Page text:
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Naval history of Great Britain - Vol. IV
William James
1807 Sir John Duckworth at the Dardanells 307

provisions of the Greek inhabitants, had been boarded by a party of Turks from the main and carried to Constantinople. A demand to have these lads restored formed the third stage of this protracted correspondence ; and a flat refusal to deliver them up completed the climax of insolence and barbarity on one side, and of humiliation and disgrace on the other.

On the 27th, in the morning, it was discovered that the Turks had landed on the island of Prota, one of the Prince's islands, and the nearest to the anchorage of the British squadron ; and that they were erecting a battery to annoy the latter. The marines of the squadron, under Captain R. Kent belonging to the Canopus, were prepared for disembarking ; and the Repulse and Lucifer, having been ordered to cover the boats, proceeded towards the island. The two ships, on their approach, began to scour the beach, with their grape, when, instantly, a number of Turks quitted the island in their boats ; and one boat, containing 11 men, supposed to comprise the remainder of all those who had landed, was captured. In the afternoon the discovery was made, that some Turks were still on the island of Prota. The marines of the Canopus immediately pushed off for the island, landed ; and, pursuing the Turks to a monastery with loop-holes for musketry, got worsted, with the loss of their brave commander and of several of their party. The signal having been made for assistance, the marines and armed boats' crews of the Royal-George, Windsor-Castle, and Standard, hastened to the rescue of their comrades on shore. A smart skirmish ensued ; and, in the height of it, an officer arrived from the admiral, with orders for the detachments to return on board. The different boats' crews reached their respective ships soon after dark, with the loss of two officers, and five petty officers, seamen, and marines killed, and two officers, and 17 petty officers, seamen, and marines wounded ; total, seven killed and 19 wounded.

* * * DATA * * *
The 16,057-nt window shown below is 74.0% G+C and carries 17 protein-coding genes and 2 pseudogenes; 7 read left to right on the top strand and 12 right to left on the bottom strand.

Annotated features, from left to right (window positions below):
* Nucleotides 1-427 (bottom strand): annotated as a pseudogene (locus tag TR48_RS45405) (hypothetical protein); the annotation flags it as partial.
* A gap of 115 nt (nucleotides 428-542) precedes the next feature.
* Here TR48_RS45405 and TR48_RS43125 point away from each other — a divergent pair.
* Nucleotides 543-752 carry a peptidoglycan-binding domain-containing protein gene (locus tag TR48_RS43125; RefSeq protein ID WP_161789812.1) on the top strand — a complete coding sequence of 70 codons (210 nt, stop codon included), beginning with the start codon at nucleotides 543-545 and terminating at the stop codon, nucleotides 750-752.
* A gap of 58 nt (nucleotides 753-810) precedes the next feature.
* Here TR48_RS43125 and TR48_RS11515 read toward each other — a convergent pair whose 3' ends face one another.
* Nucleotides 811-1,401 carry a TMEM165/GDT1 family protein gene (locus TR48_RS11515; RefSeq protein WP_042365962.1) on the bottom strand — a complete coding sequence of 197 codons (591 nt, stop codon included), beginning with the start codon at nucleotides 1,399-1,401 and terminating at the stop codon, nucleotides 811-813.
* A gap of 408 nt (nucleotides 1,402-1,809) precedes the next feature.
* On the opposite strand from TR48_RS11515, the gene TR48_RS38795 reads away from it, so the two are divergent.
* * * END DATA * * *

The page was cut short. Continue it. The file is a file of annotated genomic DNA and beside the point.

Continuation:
Here was an enterprise that, had it succeeded, would have almost atoned for the imbecility and irresolution which had characterized every preceding act of the expedition. On the island of Prota, when attacked by the British, were two very important personages, General Sebastiani and the chief aga of the Janizaries. Had these men been brought on board the squadron, Sir John might at least have obtained, as the price of their ransom, leave to quit, what he so feelingly calls, " a sea environed with enemies," without harm to himself or his ships. A clever negotiator, indeed, might have effected a surprising change in the political views and intentions of the Sublime Porte.

It was not merely that the force, originally detached against the Turks upon the island of Prota, was inadequate to the purpose ; it was, that the small reinforcement afterwards sent had received directions " to bring off the Canopus's people, but to avoid being drawn into danger." These were Sir John Duckworth's positive orders ; and even his permission to Rear-admiral

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